There’s a pothole on Charles Street alongside Boston Common. A truck is parked illegally not far from Harvard Square. People are throwing garbage onto the sidewalk near Fenway Park.
I learned about these problems and transgressions from the website of New England’s largest newspaper, the Boston Globe. Alongside its coverage of world and regional news, Boston.com also offers a place for readers to vent about the kinds of things that metropolitan newspaper editors might once have derided as trivialities.
Through an interface developed by a New Haven, Connecticut company called SeeClickFix, users can click on a map, report issues in their neighborhoods, and comment on reports made by others.
In a typical month, SeeClickFix logs more than 20 reports from Bostonians about public works issues (“Entering East Boston sign hanging outside the Ted Williams tunnel has been hanging upside down for at least 2 months”), ill-mannered drivers (“must stop the double parking in front of PS deli.”), and inconsiderate neighbors (“People are allowing their dogs to use Trafton Park as their toilets.”).
“It’s a different interesting way to present information about potholes and graffiti and those types of things,” said Boston.com Director of Product Development Jim Bodor. “It’s a type of thing that traditional journalism might not address, but it gives readers a place to go and talk about these things.”
Since its start three years ago, SeeClickFix has accumulated dozens of media clients. It powers a Washington Post Web feature called “The Daily Gripe” and is featured on such websites as the Dallas Morning News, San Francisco Chronicle, and WBTV in Charlotte, North Carolina. (Users also can access it directly at seeclickfix.com and through a mobile app.)
Last month it partnered with its first university — Southern Connecticut State — and earlier this year it raised $1.5 million in funding, Sarah Kessler at Mashable reports.
In January, the company raised a $1.5 million Series A round of funding led by Bryce Roberts at O’Reilly AlphaTech Ventures to pursue those goals.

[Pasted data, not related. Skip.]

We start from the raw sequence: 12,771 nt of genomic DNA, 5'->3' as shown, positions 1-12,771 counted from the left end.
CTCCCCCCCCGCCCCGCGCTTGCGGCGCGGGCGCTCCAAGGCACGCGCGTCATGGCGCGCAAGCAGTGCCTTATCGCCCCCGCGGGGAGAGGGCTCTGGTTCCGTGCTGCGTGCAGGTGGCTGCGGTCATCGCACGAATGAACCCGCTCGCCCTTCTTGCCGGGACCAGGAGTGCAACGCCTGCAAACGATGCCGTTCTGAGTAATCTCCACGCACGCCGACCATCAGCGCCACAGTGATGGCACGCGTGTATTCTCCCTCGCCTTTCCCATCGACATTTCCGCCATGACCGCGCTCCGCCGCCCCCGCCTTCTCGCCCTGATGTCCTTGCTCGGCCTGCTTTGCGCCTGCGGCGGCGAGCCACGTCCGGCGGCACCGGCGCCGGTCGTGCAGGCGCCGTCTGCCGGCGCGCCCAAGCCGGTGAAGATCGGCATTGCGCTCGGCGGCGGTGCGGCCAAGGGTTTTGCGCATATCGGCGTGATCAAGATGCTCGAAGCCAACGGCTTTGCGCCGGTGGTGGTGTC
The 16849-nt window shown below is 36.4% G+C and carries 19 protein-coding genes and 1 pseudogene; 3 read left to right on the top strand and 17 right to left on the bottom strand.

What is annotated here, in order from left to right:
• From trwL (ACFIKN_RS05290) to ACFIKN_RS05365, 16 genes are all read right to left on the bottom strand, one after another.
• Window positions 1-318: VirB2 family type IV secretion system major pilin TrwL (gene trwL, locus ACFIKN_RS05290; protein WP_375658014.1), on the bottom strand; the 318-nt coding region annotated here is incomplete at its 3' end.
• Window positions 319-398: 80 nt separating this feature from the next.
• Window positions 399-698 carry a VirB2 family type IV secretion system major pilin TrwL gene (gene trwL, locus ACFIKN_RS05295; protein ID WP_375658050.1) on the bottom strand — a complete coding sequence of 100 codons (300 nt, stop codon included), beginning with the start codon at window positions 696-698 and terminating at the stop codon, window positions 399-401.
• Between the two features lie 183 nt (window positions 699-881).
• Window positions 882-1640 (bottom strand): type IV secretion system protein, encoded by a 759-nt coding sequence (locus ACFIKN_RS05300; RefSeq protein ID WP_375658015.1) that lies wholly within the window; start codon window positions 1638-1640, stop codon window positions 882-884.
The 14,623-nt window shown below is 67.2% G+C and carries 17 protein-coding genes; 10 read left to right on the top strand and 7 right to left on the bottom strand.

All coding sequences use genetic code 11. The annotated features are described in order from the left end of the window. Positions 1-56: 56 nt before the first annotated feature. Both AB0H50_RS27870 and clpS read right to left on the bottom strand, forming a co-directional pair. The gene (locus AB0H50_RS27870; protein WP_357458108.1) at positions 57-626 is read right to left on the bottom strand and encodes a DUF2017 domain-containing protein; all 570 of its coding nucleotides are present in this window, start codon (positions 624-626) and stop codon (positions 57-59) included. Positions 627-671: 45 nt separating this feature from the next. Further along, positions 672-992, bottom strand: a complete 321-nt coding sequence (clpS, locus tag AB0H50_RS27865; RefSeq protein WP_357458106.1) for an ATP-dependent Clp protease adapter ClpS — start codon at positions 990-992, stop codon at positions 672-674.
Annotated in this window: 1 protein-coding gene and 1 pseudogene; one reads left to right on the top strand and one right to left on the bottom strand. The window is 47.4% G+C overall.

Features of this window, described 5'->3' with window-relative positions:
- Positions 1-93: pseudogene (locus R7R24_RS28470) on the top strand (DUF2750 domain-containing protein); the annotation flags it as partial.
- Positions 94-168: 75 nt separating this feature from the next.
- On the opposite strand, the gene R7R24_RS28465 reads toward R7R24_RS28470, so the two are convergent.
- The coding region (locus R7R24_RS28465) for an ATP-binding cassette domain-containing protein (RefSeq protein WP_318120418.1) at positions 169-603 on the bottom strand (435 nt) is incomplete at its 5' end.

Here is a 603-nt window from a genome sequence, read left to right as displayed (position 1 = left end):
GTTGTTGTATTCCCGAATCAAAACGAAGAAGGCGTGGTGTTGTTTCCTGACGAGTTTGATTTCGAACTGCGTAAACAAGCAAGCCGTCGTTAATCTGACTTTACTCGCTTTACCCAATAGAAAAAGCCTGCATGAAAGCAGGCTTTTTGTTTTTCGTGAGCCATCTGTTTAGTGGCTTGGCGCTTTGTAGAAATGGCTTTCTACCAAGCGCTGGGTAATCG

Encouraging civic engagement
It’s not hard to understand why SeeClickFix holds allure for media organizations. With its emphasis on user comments and neighborhood issues, it personifies some of the trendiest digital media buzzwords. It’s “interactive,” “hyperlocal,” and incorporates many qualities of “crowdsourcing” and “citizen journalism.” The SeeClickFix website says the service helps create “a world where every citizen feels empowered and part of their neighborhood.”
“It’s nice to know to know you live in a neighborhood where people really care about it,” SeeClickFix CEO Ben Berkowitz said in a phone interview. He noted that about half the problems reported to SeeClickFix get repaired, in part because officials in many cities monitor the site.
In addition to its partnerships with news organizations, the company also has business arrangements with about 40 municipalities, which allow residents to use SeeClickFix to file official complaints with government agencies.
“Every time an issue is closed, the feedback loop is magnified by the amount of people who see it.” Berkowitz said. “As opposed to one person having a little more faith in their community and their government, you have thousands of people.
Executives with several news organizations said they were attracted to SeeClickFix’s community-building potential.